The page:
The World of Marcel

The Comtesse Elisabeth de Greffulhe (1886)

The Countess Elisabeth de Greffulhe (1886)

Marcel Proust’s In Search of Lost Time is one of the most incredible worlds to be found in all of literature. Stretched over seven volumes, it consists of some 3,000 pages published over a period of fourteen years, during the last several of which its author was no more. It tells of the life and loves of one Marcel (last name never supplied), who falls in unrequited love with a young girl named Gilberte Swann. At the same time, he adores—though not in a sexual way—the Duchess Oriane de Guermantes, who, in her person, represents the French aristocracy dating all the way back to the Middle Ages to the days of Gilbert the Bad. Above (and below) are illustrations of the Countess Elisabeth de Greffulhe, who is thought to be one of the models for the Duchess. Later he falls for bad girl Albertine Simonet, based on his male Italian chauffeur Alfred Agostinelli, the most successful transgender operation in fiction.

Over the last several days, I have read the last volume of the series—Finding Time Again—for the second time. I found myself so deeply involved in Proust’s world that I resolved to do a third reading of the entire series, beginning with Swann’s Way, during tax season. I can’t have enough of Proust’s world, such that I feel that I inhabit it in some way.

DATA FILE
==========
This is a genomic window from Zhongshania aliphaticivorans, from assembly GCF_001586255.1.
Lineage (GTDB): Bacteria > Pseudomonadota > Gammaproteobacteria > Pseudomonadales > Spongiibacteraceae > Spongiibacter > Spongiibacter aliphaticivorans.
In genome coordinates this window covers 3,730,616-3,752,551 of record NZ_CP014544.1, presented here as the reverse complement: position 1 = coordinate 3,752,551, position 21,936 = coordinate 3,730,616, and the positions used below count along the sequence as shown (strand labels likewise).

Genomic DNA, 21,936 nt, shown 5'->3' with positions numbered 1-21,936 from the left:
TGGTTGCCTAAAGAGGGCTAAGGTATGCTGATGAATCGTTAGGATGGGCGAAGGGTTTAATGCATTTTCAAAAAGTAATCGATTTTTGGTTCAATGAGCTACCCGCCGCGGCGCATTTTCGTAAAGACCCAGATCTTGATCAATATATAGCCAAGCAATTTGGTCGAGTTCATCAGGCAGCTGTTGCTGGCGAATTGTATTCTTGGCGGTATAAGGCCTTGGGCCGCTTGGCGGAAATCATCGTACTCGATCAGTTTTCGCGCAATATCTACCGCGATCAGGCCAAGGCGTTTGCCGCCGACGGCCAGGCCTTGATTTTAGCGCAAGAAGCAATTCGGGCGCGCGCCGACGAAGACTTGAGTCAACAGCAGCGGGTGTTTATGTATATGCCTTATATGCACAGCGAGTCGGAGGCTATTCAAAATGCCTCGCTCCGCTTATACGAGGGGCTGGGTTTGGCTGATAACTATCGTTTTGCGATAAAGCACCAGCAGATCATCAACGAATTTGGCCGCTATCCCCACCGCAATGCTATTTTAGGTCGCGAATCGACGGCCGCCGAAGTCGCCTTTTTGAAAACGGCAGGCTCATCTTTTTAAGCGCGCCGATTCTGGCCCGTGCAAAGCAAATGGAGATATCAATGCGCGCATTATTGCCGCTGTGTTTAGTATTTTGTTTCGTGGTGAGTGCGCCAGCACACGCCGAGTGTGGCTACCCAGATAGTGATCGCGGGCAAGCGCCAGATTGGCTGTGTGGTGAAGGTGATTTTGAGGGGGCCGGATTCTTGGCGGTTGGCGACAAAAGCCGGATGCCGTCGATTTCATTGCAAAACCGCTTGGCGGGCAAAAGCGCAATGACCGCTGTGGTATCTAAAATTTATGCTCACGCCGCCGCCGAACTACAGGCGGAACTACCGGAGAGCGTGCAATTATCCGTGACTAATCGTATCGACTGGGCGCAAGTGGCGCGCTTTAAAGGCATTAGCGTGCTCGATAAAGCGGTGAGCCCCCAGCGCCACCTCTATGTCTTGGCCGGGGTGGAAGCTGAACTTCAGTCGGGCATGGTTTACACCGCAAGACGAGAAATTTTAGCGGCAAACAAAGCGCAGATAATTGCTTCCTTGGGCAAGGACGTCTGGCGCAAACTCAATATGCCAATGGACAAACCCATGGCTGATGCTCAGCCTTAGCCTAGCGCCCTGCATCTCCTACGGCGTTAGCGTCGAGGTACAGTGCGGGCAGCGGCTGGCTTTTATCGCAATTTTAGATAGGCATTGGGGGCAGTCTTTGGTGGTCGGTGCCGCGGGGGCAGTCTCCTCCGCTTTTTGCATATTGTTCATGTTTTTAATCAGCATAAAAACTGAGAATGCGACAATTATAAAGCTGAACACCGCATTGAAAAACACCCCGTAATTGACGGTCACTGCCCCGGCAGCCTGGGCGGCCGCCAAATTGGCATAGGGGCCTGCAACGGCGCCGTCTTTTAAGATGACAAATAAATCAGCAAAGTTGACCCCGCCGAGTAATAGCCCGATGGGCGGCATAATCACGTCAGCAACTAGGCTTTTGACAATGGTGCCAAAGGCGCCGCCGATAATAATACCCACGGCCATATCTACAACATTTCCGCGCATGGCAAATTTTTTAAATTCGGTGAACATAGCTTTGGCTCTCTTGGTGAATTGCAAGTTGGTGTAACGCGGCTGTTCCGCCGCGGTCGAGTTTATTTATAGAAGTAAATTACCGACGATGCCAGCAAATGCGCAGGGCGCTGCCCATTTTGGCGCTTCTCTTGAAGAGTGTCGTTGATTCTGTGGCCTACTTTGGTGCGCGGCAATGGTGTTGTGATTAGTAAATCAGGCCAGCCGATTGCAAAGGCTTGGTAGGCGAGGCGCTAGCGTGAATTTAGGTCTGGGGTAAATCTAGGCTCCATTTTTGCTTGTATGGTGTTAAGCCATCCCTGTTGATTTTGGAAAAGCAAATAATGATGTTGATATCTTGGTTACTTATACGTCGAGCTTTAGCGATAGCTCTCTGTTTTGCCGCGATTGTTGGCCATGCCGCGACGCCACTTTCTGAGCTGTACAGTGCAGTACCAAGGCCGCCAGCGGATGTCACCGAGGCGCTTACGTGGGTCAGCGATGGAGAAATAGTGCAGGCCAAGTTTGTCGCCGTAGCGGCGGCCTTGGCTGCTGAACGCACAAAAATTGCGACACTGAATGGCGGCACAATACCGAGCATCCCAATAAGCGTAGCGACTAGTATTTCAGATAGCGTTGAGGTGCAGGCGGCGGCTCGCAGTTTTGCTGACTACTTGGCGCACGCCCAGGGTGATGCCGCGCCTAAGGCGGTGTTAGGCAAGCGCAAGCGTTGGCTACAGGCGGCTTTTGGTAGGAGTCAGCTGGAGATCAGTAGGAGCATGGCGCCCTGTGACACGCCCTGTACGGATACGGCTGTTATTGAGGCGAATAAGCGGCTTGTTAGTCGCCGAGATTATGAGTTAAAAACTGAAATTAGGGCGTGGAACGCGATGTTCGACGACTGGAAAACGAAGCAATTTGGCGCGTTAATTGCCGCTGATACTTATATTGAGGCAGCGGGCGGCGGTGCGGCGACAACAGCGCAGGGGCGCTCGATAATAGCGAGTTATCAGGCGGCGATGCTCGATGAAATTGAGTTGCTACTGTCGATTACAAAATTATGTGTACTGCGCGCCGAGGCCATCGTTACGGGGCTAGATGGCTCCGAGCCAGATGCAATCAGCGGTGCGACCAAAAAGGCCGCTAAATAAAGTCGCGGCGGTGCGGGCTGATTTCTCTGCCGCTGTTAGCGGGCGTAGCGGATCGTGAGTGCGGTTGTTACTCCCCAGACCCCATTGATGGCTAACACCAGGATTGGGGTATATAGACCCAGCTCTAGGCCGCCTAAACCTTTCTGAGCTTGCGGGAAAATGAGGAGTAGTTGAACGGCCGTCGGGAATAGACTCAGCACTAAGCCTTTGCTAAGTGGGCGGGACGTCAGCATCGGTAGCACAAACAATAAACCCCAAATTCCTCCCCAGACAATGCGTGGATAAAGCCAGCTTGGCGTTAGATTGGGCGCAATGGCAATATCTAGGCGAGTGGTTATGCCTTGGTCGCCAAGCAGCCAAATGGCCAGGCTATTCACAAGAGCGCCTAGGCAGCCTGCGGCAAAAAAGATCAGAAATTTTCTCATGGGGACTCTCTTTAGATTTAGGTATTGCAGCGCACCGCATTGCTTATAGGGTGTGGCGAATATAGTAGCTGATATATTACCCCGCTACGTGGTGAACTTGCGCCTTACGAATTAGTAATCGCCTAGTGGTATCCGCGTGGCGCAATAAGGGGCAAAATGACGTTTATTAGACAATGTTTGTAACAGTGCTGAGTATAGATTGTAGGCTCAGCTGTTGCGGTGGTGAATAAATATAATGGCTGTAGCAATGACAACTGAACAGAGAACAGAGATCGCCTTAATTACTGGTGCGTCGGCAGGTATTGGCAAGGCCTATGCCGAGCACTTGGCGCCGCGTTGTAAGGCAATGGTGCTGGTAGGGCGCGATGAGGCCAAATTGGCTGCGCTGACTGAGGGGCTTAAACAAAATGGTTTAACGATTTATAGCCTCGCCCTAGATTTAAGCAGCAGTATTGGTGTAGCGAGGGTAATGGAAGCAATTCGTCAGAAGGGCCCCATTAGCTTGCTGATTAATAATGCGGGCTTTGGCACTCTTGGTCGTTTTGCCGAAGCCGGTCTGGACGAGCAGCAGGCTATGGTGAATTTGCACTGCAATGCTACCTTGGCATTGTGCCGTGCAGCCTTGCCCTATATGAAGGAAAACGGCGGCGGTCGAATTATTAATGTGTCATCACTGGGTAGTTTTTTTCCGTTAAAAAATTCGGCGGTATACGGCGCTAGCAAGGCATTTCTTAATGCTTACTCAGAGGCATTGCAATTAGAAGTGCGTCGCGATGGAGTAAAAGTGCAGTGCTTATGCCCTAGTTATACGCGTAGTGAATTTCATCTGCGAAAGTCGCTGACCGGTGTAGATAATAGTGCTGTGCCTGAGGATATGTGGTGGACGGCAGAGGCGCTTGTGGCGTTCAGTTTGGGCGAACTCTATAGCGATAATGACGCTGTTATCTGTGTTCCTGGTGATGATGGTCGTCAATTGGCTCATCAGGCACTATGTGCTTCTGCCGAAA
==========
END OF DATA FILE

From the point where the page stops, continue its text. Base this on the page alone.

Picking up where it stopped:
I see the Duchess de Guermantes in her elegant draperies and with her piercing azure eyes in my sleep. And sometimes in my waking hours. Here is another view of her, taken by the photographer Felix Nadar in 1900:

Countess Elisabeth de Greffulhe (1900)

The Countess Elisabeth de Greffulhe (1900)

The fin-de-siècle world of Marcel is a fragile one, with the horrendous Dreyfus affair on one side (fully as divisive as our own cultural divisions between religious conservatives and sane people) and the First World War on the other. Proust takes us through all, from his childhood to his doubts expressed in the last volume whether he can live long enough to do justice to his memories. Fortunately, he did. Although he never finished editing the last three volumes of the series, enough remains intact to warrant equating their quality to the first four.

Many of my friends cannot stand Proust. One, a very literate high school teacher of English, found Swann’s Way to be unreadable. In fact, we have not seen each other much after that because he thought I was reading too many works he regarded as being doubtful. What, Proust, doubtful? Far from doubtful, he is the Twentieth Century’s Gold Standard for other writers to aspire to, but never reach, not by a country mile.

This spring, I will return to the world Marcel made and dream of the piercing gaze of Oriane de Guermantes. It is as if I could see it already….